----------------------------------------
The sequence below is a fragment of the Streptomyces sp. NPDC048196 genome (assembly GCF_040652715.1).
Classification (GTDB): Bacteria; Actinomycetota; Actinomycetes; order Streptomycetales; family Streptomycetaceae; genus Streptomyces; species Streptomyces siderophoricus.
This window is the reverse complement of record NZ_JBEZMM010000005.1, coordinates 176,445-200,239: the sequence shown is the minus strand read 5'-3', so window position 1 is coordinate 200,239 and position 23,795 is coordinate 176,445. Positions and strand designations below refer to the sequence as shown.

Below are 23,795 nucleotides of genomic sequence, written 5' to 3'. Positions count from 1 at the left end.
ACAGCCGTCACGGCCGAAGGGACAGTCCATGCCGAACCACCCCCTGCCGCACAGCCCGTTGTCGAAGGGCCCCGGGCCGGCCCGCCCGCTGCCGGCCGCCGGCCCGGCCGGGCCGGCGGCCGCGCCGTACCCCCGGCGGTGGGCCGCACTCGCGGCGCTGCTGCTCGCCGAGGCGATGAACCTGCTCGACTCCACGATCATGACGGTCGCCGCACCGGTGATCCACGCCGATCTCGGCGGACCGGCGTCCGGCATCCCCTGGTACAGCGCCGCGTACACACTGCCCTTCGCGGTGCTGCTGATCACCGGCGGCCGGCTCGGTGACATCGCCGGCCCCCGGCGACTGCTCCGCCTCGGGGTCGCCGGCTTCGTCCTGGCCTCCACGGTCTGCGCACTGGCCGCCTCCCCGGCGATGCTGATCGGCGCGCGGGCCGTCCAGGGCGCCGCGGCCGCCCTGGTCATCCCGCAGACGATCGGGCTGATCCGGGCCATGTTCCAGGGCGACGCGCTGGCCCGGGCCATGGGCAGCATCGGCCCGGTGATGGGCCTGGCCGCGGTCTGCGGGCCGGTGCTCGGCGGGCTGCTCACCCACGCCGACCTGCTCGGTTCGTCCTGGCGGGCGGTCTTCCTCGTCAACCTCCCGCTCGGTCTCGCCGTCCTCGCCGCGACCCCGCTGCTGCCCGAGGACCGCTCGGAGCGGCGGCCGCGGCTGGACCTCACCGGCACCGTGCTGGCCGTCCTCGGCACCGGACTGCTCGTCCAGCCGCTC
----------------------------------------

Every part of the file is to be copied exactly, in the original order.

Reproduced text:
The sequence below is a fragment of the Streptomyces sp. NPDC048196 genome (assembly GCF_040652715.1).
Classification (GTDB): Bacteria; Actinomycetota; Actinomycetes; order Streptomycetales; family Streptomycetaceae; genus Streptomyces; species Streptomyces siderophoricus.
This window is the reverse complement of record NZ_JBEZMM010000005.1, coordinates 176,445-200,239: the sequence shown is the minus strand read 5'-3', so window position 1 is coordinate 200,239 and position 23,795 is coordinate 176,445. Positions and strand designations below refer to the sequence as shown.

Below are 23,795 nucleotides of genomic sequence, written 5' to 3'. Positions count from 1 at the left end.
ACAGCCGTCACGGCCGAAGGGACAGTCCATGCCGAACCACCCCCTGCCGCACAGCCCGTTGTCGAAGGGCCCCGGGCCGGCCCGCCCGCTGCCGGCCGCCGGCCCGGCCGGGCCGGCGGCCGCGCCGTACCCCCGGCGGTGGGCCGCACTCGCGGCGCTGCTGCTCGCCGAGGCGATGAACCTGCTCGACTCCACGATCATGACGGTCGCCGCACCGGTGATCCACGCCGATCTCGGCGGACCGGCGTCCGGCATCCCCTGGTACAGCGCCGCGTACACACTGCCCTTCGCGGTGCTGCTGATCACCGGCGGCCGGCTCGGTGACATCGCCGGCCCCCGGCGACTGCTCCGCCTCGGGGTCGCCGGCTTCGTCCTGGCCTCCACGGTCTGCGCACTGGCCGCCTCCCCGGCGATGCTGATCGGCGCGCGGGCCGTCCAGGGCGCCGCGGCCGCCCTGGTCATCCCGCAGACGATCGGGCTGATCCGGGCCATGTTCCAGGGCGACGCGCTGGCCCGGGCCATGGGCAGCATCGGCCCGGTGATGGGCCTGGCCGCGGTCTGCGGGCCGGTGCTCGGCGGGCTGCTCACCCACGCCGACCTGCTCGGTTCGTCCTGGCGGGCGGTCTTCCTCGTCAACCTCCCGCTCGGTCTCGCCGTCCTCGCCGCGACCCCGCTGCTGCCCGAGGACCGCTCGGAGCGGCGGCCGCGGCTGGACCTCACCGGCACCGTGCTGGCCGTCCTCGGCACCGGACTGCTCGTCCAGCCGCTC